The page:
Because I’d like to have a bit more of an “analog” feeling when operating my machine I was looking for something like a DRO with a jog wheel or a joystick that works with GRBL.
I didn’t find much like that. What I found was this article about a man in the middle approach, but it was very rudimentary and the implementation of the rotary encoder didn’t really work out well, when I tried it with my high resolution rotary encoder.
For an analog feeling there should be beside a small lag also some kind of repeatability. I mean if I rotate the wheel and move it back in it’s old position, the machine should also end it it’s old position.
I used an Arduino Mega for this, because it has three hardware serial ports and most important, I already had one here.
For the DRO I used LEDs because they are nice and bright and easy to read form each angle – also from far away.
For some reasons I couldn’t manage to daisy chain the LED display with the Arduino library I’m using. So I just connected each one separately to the Arduino. The Mega has for sure more then enough pins for that, but the Library isn’t the fastest. Therefor I had to lower the communication speed to 9600 Baud. Sounds dramatic, but in fact it doesn’t make any difference for me. The buffer is still filled up nicely when I’m running jobs. On a laser cnc this might be an other story …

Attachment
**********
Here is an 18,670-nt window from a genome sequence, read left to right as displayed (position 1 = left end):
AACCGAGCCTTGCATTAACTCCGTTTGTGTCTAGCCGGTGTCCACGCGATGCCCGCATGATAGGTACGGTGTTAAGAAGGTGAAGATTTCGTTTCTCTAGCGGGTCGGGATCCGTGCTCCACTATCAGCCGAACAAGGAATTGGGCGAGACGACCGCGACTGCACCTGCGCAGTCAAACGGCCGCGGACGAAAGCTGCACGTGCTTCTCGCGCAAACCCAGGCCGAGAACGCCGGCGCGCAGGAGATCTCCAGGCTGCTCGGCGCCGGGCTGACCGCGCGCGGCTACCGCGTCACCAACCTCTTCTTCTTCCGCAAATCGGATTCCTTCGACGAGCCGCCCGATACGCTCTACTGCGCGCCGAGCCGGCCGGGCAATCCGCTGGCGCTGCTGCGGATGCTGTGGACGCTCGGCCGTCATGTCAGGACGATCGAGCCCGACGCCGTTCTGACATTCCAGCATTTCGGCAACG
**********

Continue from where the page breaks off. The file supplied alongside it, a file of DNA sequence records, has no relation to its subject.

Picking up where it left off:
Maybe it’s worth giving it a try on a faster board then the Arduino Mega. I tried and the code compiles for a Teensy as well. But for me there is no need, cause it’s just doing fine with 9600 Baud.
Here are the parts I used:
- Arduino Mega
- four 8 digit 7 segment LED displays with a max72?? chip
- Rotary encoder with 600 steps per rev (maybe a bit overkill, but it wasn’t expensive)
- Two rotary switches for setting the axis and the resolution for the jog wheel
- Two potentiometers for the overrides – linear with center click (from 1k to 10k should be fine)
Of course there is some tweaking involved to get it run smoothly. All those parameters are found in the config.h file. There is also defined what to be connected to what pins.
I added some descriptions there, so it should be pretty much straight forward.
The code is still alpha. Use it only if you understand it and if you know what you’re doing.
This is potentially dangerous.
For the first test I’d recommend not to use it on an actual machine. Use an Arduino (not connected to anything) running GRBL with the same settings then your machine for testing.
All on your own risk. Here is the code – have fun!